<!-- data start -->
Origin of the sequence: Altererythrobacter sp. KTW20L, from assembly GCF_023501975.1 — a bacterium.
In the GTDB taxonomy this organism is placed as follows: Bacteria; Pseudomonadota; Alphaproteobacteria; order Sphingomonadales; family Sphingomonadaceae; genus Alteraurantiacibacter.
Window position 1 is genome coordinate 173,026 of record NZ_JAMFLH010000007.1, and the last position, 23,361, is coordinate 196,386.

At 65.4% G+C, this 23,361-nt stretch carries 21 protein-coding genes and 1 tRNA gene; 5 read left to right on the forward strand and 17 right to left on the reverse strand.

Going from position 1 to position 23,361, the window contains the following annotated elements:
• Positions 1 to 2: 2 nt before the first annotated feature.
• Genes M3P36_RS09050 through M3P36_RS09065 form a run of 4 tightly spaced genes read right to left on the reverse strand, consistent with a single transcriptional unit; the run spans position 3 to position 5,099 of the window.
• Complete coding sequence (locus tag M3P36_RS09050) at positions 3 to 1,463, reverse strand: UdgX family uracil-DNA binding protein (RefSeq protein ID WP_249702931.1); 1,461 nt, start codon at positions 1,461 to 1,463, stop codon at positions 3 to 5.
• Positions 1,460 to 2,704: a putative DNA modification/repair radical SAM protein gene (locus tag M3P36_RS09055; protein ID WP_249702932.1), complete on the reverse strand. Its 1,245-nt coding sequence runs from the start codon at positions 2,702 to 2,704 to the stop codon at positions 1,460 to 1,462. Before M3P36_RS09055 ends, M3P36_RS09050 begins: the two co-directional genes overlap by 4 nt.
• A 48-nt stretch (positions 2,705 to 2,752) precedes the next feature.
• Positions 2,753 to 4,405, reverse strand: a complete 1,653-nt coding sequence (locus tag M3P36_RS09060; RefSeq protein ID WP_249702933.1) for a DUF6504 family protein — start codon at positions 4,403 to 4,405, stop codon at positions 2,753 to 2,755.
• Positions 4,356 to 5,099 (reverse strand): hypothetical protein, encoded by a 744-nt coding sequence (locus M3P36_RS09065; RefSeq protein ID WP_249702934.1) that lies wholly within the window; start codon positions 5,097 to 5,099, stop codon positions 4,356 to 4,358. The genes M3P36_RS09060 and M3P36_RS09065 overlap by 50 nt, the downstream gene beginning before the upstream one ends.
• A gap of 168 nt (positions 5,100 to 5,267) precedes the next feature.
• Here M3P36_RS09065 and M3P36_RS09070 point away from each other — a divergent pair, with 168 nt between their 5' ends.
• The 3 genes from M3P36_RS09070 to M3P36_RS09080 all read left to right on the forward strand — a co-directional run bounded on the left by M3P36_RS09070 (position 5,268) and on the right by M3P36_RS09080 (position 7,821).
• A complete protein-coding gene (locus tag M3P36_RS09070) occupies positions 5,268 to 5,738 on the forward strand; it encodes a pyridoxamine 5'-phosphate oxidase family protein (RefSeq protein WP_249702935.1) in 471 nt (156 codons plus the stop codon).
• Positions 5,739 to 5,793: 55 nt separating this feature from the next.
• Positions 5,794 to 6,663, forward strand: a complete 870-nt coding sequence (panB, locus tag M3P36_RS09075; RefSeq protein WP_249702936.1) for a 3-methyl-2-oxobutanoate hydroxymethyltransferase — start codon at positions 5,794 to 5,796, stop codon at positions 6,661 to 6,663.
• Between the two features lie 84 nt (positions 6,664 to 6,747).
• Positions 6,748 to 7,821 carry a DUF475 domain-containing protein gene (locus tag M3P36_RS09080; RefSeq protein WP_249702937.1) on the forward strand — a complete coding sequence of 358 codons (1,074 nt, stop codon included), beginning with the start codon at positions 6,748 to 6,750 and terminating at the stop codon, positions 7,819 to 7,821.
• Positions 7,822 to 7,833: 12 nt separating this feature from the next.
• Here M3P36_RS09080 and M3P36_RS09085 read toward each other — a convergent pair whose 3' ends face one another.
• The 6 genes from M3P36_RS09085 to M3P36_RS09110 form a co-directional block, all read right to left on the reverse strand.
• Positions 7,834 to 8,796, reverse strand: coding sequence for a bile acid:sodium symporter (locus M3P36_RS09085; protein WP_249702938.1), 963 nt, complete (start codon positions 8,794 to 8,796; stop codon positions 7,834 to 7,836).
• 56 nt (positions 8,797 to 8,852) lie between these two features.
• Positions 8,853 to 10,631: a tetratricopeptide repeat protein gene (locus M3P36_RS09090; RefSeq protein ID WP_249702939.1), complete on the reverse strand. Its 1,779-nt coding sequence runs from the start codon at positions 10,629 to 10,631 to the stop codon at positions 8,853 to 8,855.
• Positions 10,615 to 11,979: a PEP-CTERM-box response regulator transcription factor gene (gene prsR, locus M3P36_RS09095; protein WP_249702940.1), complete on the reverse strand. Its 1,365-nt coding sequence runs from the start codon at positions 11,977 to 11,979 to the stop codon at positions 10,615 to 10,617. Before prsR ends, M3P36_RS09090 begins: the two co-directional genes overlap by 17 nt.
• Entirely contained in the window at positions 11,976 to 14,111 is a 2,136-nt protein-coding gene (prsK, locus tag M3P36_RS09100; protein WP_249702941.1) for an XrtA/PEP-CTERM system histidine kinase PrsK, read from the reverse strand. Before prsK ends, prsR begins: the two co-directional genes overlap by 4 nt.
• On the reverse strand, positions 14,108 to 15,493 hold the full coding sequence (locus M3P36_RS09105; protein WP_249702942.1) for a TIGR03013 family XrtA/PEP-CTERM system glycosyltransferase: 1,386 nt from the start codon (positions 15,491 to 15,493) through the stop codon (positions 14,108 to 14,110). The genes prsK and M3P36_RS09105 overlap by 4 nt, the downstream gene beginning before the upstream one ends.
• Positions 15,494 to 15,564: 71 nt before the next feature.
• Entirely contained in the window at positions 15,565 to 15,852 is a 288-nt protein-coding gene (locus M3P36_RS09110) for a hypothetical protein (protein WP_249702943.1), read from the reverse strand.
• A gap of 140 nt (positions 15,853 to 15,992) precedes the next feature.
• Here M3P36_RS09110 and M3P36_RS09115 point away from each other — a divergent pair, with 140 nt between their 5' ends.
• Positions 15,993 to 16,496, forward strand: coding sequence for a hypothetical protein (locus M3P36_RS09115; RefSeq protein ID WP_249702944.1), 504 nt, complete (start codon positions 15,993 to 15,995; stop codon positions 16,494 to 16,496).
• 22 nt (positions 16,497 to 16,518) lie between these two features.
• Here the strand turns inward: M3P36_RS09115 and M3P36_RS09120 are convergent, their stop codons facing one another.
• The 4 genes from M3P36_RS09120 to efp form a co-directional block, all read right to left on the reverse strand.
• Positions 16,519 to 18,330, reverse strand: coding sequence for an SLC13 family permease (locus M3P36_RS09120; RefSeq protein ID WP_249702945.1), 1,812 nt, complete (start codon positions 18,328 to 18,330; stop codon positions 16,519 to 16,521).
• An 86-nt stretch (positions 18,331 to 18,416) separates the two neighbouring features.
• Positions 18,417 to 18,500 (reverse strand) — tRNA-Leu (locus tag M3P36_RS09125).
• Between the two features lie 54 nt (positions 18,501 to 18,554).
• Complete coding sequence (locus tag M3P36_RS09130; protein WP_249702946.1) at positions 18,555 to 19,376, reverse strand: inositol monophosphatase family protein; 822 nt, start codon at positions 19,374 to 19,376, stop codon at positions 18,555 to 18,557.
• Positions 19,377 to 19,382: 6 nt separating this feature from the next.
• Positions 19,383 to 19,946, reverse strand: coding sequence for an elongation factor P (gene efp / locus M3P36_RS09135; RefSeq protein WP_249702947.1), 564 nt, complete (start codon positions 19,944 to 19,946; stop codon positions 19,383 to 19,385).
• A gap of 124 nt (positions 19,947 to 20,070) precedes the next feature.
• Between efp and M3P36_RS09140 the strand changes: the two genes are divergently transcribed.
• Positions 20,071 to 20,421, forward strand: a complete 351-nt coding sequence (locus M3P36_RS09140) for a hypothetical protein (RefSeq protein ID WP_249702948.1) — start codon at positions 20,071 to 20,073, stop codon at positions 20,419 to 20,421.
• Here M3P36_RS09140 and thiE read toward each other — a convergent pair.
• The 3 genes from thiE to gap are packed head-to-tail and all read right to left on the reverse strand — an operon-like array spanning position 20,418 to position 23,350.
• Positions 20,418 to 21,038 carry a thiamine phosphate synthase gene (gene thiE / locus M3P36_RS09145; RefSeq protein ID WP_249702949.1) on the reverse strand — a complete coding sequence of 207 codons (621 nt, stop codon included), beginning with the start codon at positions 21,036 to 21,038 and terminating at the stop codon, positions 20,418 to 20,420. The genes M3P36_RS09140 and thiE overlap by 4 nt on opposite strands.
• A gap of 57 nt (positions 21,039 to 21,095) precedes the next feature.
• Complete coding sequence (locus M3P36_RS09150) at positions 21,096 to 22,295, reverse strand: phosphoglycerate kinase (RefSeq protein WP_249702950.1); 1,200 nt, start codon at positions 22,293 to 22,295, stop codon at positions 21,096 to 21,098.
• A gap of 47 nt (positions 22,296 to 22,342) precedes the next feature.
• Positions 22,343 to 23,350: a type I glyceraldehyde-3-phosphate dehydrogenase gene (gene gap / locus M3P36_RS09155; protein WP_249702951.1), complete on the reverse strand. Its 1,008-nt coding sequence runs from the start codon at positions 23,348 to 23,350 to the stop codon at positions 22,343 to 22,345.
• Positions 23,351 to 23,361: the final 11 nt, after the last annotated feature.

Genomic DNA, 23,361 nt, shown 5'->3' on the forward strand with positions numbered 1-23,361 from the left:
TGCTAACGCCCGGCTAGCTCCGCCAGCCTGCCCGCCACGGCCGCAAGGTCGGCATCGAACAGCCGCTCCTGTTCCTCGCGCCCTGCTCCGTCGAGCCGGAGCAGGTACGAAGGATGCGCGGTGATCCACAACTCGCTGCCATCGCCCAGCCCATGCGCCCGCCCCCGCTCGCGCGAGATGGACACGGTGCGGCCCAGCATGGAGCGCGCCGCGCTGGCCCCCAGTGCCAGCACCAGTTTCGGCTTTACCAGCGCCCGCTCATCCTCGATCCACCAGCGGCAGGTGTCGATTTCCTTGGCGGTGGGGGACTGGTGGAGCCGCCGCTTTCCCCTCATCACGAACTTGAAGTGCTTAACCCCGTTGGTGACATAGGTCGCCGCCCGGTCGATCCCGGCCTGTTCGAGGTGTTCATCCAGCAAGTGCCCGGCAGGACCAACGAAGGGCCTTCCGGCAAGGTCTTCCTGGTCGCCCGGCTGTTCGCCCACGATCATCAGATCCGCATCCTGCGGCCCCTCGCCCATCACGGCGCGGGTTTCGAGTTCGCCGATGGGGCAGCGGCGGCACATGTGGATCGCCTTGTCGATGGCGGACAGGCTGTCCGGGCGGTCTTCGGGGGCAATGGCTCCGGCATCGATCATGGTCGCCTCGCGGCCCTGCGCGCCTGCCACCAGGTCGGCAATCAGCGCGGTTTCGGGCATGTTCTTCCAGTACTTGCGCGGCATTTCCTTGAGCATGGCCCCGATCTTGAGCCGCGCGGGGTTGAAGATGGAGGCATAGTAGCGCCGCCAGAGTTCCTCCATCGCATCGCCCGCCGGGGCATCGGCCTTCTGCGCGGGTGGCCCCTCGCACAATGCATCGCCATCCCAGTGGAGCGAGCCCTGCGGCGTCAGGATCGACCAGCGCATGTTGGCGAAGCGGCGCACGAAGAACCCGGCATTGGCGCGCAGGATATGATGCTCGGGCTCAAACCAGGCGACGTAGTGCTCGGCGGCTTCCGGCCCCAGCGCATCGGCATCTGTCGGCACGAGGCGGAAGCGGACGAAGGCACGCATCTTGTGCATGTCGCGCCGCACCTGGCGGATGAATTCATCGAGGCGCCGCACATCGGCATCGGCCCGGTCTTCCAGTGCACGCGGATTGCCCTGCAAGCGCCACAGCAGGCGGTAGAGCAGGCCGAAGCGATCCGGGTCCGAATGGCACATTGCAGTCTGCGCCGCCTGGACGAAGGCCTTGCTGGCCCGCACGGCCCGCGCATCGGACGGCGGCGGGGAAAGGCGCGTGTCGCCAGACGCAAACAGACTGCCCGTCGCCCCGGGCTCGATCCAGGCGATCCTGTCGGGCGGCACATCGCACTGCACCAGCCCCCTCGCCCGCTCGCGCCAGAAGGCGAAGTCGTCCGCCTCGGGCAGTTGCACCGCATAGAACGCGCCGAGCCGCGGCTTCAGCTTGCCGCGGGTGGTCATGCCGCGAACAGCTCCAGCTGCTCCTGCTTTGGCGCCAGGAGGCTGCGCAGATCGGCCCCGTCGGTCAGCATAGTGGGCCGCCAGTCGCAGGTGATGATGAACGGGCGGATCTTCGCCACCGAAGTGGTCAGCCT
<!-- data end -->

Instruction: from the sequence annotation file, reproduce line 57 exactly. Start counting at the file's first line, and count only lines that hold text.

TGCTAACGCCCGGCTAGCTCCGCCAGCCTGCCCGCCACGGCCGCAAGGTCGGCATCGAACAGCCGCTCCTGTTCCTCGCGCCCTGCTCCGTCGAGCCGGAGCAGGTACGAAGGATGCGCGGTGATCCACAACTCGCTGCCATCGCCCAGCCCATGCGCCCGCCCCCGCTCGCGCGAGATGGACACGGTGCGGCCCAGCATGGAGCGCGCCGCGCTGGCCCCCAGTGCCAGCACCAGTTTCGGCTTTACCAGCGCCCGCTCATCCTCGATCCACCAGCGGCAGGTGTCGATTTCCTTGGCGGTGGGGGACTGGTGGAGCCGCCGCTTTCCCCTCATCACGAACTTGAAGTGCTTAACCCCGTTGGTGACATAGGTCGCCGCCCGGTCGATCCCGGCCTGTTCGAGGTGTTCATCCAGCAAGTGCCCGGCAGGACCAACGAAGGGCCTTCCGGCAAGGTCTTCCTGGTCGCCCGGCTGTTCGCCCACGATCATCAGATCCGCATCCTGCGGCCCCTCGCCCATCACGGCGCGGGTTTCGAGTTCGCCGATGGGGCAGCGGCGGCACATGTGGATCGCCTTGTCGATGGCGGACAGGCTGTCCGGGCGGTCTTCGGGGGCAATGGCTCCGGCATCGATCATGGTCGCCTCGCGGCCCTGCGCGCCTGCCACCAGGTCGGCAATCAGCGCGGTTTCGGGCATGTTCTTCCAGTACTTGCGCGGCATTTCCTTGAGCATGGCCCCGATCTTGAGCCGCGCGGGGTTGAAGATGGAGGCATAGTAGCGCCGCCAGAGTTCCTCCATCGCATCGCCCGCCGGGGCATCGGCCTTCTGCGCGGGTGGCCCCTCGCACAATGCATCGCCATCCCAGTGGAGCGAGCCCTGCGGCGTCAGGATCGACCAGCGCATGTTGGCGAAGCGGCGCACGAAGAACCCGGCATTGGCGCGCAGGATATGATGCTCGGGCTCAAACCAGGCGACGTAGTGCTCGGCGGCTTCCGGCCCCAGCGCATCGGCATCTGTCGGCACGAGGCGGAAGCGGACGAAGGCACGCATCTTGTGCATGTCGCGCCGCACCTGGCGGATGAATTCATCGAGGCGCCGCACATCGGCATCGGCCCGGTCTTCCAGTGCACGCGGATTGCCCTGCAAGCGCCACAGCAGGCGGTAGAGCAGGCCGAAGCGATCCGGGTCCGAATGGCACATTGCAGTCTGCGCCGCCTGGACGAAGGCCTTGCTGGCCCGCACGGCCCGCGCATCGGACGGCGGCGGGGAAAGGCGCGTGTCGCCAGACGCAAACAGACTGCCCGTCGCCCCGGGCTCGATCCAGGCGATCCTGTCGGGCGGCACATCGCACTGCACCAGCCCCCTCGCCCGCTCGCGCCAGAAGGCGAAGTCGTCCGCCTCGGGCAGTTGCACCGCATAGAACGCGCCGAGCCGCGGCTTCAGCTTGCCGCGGGTGGTCATGCCGCGAACAGCTCCAGCTGCTCCTGCTTTGGCGCCAGGAGGCTGCGCAGATCGGCCCCGTCGGTCAGCATAGTGGGCCGCCAGTCGCAGGTGATGATGAACGGGCGGATCTTCGCCACCGAAGTGGTCAGCCT